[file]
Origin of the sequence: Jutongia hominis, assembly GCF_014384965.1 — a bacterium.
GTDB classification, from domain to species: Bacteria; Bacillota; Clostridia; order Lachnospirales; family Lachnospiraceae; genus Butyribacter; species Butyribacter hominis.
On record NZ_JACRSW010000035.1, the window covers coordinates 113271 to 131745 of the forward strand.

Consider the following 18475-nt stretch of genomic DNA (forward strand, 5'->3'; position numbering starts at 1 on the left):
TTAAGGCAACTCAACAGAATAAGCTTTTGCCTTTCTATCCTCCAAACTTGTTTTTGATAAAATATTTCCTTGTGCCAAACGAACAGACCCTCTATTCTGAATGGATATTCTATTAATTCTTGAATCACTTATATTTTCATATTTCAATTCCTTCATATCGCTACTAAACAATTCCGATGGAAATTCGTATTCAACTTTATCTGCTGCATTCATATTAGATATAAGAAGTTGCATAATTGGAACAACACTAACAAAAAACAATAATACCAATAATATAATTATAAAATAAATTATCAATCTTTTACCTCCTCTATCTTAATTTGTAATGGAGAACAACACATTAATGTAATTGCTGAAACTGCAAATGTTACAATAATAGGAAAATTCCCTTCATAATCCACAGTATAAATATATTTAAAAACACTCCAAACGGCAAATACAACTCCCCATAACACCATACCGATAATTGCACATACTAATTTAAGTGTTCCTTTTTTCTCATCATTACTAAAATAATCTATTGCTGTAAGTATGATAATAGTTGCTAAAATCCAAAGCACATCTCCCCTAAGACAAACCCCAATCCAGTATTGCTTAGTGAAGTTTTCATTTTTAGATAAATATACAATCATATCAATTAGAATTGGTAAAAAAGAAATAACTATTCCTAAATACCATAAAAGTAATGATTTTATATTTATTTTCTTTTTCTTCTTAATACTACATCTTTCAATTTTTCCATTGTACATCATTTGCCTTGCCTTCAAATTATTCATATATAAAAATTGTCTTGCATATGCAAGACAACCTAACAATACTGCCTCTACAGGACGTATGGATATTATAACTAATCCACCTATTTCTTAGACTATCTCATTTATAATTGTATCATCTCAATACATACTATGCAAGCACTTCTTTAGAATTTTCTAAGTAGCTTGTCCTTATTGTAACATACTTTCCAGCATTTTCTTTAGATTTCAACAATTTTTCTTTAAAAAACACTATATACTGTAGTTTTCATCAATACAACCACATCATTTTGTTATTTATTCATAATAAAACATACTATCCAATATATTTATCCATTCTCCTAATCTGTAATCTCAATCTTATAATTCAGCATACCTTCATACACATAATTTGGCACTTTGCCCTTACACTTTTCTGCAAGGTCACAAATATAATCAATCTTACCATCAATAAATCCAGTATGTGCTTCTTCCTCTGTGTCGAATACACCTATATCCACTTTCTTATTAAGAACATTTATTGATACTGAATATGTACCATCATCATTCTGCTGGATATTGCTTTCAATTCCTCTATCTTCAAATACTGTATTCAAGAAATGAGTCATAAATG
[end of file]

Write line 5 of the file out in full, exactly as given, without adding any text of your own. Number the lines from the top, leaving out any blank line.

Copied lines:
TTAAGGCAACTCAACAGAATAAGCTTTTGCCTTTCTATCCTCCAAACTTGTTTTTGATAAAATATTTCCTTGTGCCAAACGAACAGACCCTCTATTCTGAATGGATATTCTATTAATTCTTGAATCACTTATATTTTCATATTTCAATTCCTTCATATCGCTACTAAACAATTCCGATGGAAATTCGTATTCAACTTTATCTGCTGCATTCATATTAGATATAAGAAGTTGCATAATTGGAACAACACTAACAAAAAACAATAATACCAATAATATAATTATAAAATAAATTATCAATCTTTTACCTCCTCTATCTTAATTTGTAATGGAGAACAACACATTAATGTAATTGCTGAAACTGCAAATGTTACAATAATAGGAAAATTCCCTTCATAATCCACAGTATAAATATATTTAAAAACACTCCAAACGGCAAATACAACTCCCCATAACACCATACCGATAATTGCACATACTAATTTAAGTGTTCCTTTTTTCTCATCATTACTAAAATAATCTATTGCTGTAAGTATGATAATAGTTGCTAAAATCCAAAGCACATCTCCCCTAAGACAAACCCCAATCCAGTATTGCTTAGTGAAGTTTTCATTTTTAGATAAATATACAATCATATCAATTAGAATTGGTAAAAAAGAAATAACTATTCCTAAATACCATAAAAGTAATGATTTTATATTTATTTTCTTTTTCTTCTTAATACTACATCTTTCAATTTTTCCATTGTACATCATTTGCCTTGCCTTCAAATTATTCATATATAAAAATTGTCTTGCATATGCAAGACAACCTAACAATACTGCCTCTACAGGACGTATGGATATTATAACTAATCCACCTATTTCTTAGACTATCTCATTTATAATTGTATCATCTCAATACATACTATGCAAGCACTTCTTTAGAATTTTCTAAGTAGCTTGTCCTTATTGTAACATACTTTCCAGCATTTTCTTTAGATTTCAACAATTTTTCTTTAAAAAACACTATATACTGTAGTTTTCATCAATACAACCACATCATTTTGTTATTTATTCATAATAAAACATACTATCCAATATATTTATCCATTCTCCTAATCTGTAATCTCAATCTTATAATTCAGCATACCTTCATACACATAATTTGGCACTTTGCCCTTACACTTTTCTGCAAGGTCACAAATATAATCAATCTTACCATCAATAAATCCAGTATGTGCTTCTTCCTCTGTGTCGAATACACCTATATCCACTTTCTTATTAAGAACATTTATTGATACTGAATATGTACCATCATCATTCTGCTGGATATTGCTTTCAATTCCTCTATCTTCAAATACTGTATTCAAGAAATGAGTCATAAATG